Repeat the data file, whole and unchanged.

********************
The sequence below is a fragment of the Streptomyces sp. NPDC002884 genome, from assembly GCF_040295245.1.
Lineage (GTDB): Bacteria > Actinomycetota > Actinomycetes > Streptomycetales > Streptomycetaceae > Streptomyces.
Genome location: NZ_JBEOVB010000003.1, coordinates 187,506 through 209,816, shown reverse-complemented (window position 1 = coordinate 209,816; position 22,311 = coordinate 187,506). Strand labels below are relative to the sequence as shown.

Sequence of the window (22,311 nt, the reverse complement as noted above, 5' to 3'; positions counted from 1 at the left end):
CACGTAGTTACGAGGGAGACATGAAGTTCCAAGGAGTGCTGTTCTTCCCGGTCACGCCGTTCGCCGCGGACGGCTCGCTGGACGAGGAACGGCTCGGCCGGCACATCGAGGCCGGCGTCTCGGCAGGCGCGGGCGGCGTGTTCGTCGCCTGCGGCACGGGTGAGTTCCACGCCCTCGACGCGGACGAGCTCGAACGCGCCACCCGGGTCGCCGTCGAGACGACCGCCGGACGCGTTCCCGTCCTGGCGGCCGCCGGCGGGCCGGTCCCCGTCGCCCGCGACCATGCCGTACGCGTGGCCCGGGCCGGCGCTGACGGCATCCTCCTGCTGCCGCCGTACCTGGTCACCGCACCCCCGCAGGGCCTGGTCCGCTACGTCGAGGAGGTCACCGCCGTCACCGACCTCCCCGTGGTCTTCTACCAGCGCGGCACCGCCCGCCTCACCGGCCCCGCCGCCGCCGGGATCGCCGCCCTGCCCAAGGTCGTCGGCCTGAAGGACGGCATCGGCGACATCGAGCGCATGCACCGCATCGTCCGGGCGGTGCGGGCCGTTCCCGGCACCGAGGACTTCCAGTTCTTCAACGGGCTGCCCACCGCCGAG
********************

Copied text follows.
The sequence below is a fragment of the Streptomyces sp. NPDC002884 genome, from assembly GCF_040295245.1.
Lineage (GTDB): Bacteria > Actinomycetota > Actinomycetes > Streptomycetales > Streptomycetaceae > Streptomyces.
Genome location: NZ_JBEOVB010000003.1, coordinates 187,506 through 209,816, shown reverse-complemented (window position 1 = coordinate 209,816; position 22,311 = coordinate 187,506). Strand labels below are relative to the sequence as shown.

Sequence of the window (22,311 nt, the reverse complement as noted above, 5' to 3'; positions counted from 1 at the left end):
CACGTAGTTACGAGGGAGACATGAAGTTCCAAGGAGTGCTGTTCTTCCCGGTCACGCCGTTCGCCGCGGACGGCTCGCTGGACGAGGAACGGCTCGGCCGGCACATCGAGGCCGGCGTCTCGGCAGGCGCGGGCGGCGTGTTCGTCGCCTGCGGCACGGGTGAGTTCCACGCCCTCGACGCGGACGAGCTCGAACGCGCCACCCGGGTCGCCGTCGAGACGACCGCCGGACGCGTTCCCGTCCTGGCGGCCGCCGGCGGGCCGGTCCCCGTCGCCCGCGACCATGCCGTACGCGTGGCCCGGGCCGGCGCTGACGGCATCCTCCTGCTGCCGCCGTACCTGGTCACCGCACCCCCGCAGGGCCTGGTCCGCTACGTCGAGGAGGTCACCGCCGTCACCGACCTCCCCGTGGTCTTCTACCAGCGCGGCACCGCCCGCCTCACCGGCCCCGCCGCCGCCGGGATCGCCGCCCTGCCCAAGGTCGTCGGCCTGAAGGACGGCATCGGCGACATCGAGCGCATGCACCGCATCGTCCGGGCGGTGCGGGCCGTTCCCGGCACCGAGGACTTCCAGTTCTTCAACGGGCTGCCCACCGCCGAG